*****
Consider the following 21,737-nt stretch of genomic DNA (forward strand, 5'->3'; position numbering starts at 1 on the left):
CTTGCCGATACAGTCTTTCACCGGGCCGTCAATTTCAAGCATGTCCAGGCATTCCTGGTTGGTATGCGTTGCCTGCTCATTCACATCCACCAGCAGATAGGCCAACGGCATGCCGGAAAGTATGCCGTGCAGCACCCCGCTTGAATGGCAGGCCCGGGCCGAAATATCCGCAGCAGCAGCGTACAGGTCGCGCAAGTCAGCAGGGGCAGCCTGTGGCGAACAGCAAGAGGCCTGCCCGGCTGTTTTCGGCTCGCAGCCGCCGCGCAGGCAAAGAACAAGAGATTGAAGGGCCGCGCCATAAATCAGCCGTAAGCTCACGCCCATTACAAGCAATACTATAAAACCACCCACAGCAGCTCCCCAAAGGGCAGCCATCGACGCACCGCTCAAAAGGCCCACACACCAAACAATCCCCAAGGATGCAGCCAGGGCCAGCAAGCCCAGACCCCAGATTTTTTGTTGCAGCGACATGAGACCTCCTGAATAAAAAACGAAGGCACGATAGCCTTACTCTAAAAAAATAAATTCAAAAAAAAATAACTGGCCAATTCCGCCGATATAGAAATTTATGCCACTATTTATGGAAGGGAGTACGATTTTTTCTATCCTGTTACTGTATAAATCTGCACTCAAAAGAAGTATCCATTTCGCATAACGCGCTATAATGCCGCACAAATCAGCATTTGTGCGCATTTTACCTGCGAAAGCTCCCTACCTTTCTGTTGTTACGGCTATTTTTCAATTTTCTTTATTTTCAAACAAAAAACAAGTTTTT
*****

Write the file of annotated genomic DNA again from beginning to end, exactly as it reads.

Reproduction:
Consider the following 21,737-nt stretch of genomic DNA (forward strand, 5'->3'; position numbering starts at 1 on the left):
CTTGCCGATACAGTCTTTCACCGGGCCGTCAATTTCAAGCATGTCCAGGCATTCCTGGTTGGTATGCGTTGCCTGCTCATTCACATCCACCAGCAGATAGGCCAACGGCATGCCGGAAAGTATGCCGTGCAGCACCCCGCTTGAATGGCAGGCCCGGGCCGAAATATCCGCAGCAGCAGCGTACAGGTCGCGCAAGTCAGCAGGGGCAGCCTGTGGCGAACAGCAAGAGGCCTGCCCGGCTGTTTTCGGCTCGCAGCCGCCGCGCAGGCAAAGAACAAGAGATTGAAGGGCCGCGCCATAAATCAGCCGTAAGCTCACGCCCATTACAAGCAATACTATAAAACCACCCACAGCAGCTCCCCAAAGGGCAGCCATCGACGCACCGCTCAAAAGGCCCACACACCAAACAATCCCCAAGGATGCAGCCAGGGCCAGCAAGCCCAGACCCCAGATTTTTTGTTGCAGCGACATGAGACCTCCTGAATAAAAAACGAAGGCACGATAGCCTTACTCTAAAAAAATAAATTCAAAAAAAAATAACTGGCCAATTCCGCCGATATAGAAATTTATGCCACTATTTATGGAAGGGAGTACGATTTTTTCTATCCTGTTACTGTATAAATCTGCACTCAAAAGAAGTATCCATTTCGCATAACGCGCTATAATGCCGCACAAATCAGCATTTGTGCGCATTTTACCTGCGAAAGCTCCCTACCTTTCTGTTGTTACGGCTATTTTTCAATTTTCTTTATTTTCAAACAAAAAACAAGTTTTT